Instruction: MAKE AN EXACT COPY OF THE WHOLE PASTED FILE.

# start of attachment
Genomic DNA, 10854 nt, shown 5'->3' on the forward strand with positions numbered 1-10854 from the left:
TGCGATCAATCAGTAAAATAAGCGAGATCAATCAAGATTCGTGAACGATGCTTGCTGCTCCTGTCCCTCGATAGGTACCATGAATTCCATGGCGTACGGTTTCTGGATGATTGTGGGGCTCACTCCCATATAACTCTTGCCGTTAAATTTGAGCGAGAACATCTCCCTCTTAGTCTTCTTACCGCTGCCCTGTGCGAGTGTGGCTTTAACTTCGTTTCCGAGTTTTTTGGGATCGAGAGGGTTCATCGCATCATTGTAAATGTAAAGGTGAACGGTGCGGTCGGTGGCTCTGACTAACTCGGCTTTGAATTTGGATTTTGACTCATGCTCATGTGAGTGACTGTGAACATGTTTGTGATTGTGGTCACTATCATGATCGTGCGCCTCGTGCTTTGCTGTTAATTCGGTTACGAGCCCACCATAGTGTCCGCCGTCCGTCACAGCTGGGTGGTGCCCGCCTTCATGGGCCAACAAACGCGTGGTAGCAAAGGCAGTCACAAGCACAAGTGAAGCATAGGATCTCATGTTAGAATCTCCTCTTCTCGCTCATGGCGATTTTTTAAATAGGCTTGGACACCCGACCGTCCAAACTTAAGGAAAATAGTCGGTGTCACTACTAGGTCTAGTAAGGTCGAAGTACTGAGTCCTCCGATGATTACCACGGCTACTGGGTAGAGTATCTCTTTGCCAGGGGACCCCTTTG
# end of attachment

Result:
Genomic DNA, 10854 nt, shown 5'->3' on the forward strand with positions numbered 1-10854 from the left:
TGCGATCAATCAGTAAAATAAGCGAGATCAATCAAGATTCGTGAACGATGCTTGCTGCTCCTGTCCCTCGATAGGTACCATGAATTCCATGGCGTACGGTTTCTGGATGATTGTGGGGCTCACTCCCATATAACTCTTGCCGTTAAATTTGAGCGAGAACATCTCCCTCTTAGTCTTCTTACCGCTGCCCTGTGCGAGTGTGGCTTTAACTTCGTTTCCGAGTTTTTTGGGATCGAGAGGGTTCATCGCATCATTGTAAATGTAAAGGTGAACGGTGCGGTCGGTGGCTCTGACTAACTCGGCTTTGAATTTGGATTTTGACTCATGCTCATGTGAGTGACTGTGAACATGTTTGTGATTGTGGTCACTATCATGATCGTGCGCCTCGTGCTTTGCTGTTAATTCGGTTACGAGCCCACCATAGTGTCCGCCGTCCGTCACAGCTGGGTGGTGCCCGCCTTCATGGGCCAACAAACGCGTGGTAGCAAAGGCAGTCACAAGCACAAGTGAAGCATAGGATCTCATGTTAGAATCTCCTCTTCTCGCTCATGGCGATTTTTTAAATAGGCTTGGACACCCGACCGTCCAAACTTAAGGAAAATAGTCGGTGTCACTACTAGGTCTAGTAAGGTCGAAGTACTGAGTCCTCCGATGATTACCACGGCTACTGGGTAGAGTATCTCTTTGCCAGGGGACCCCTTTG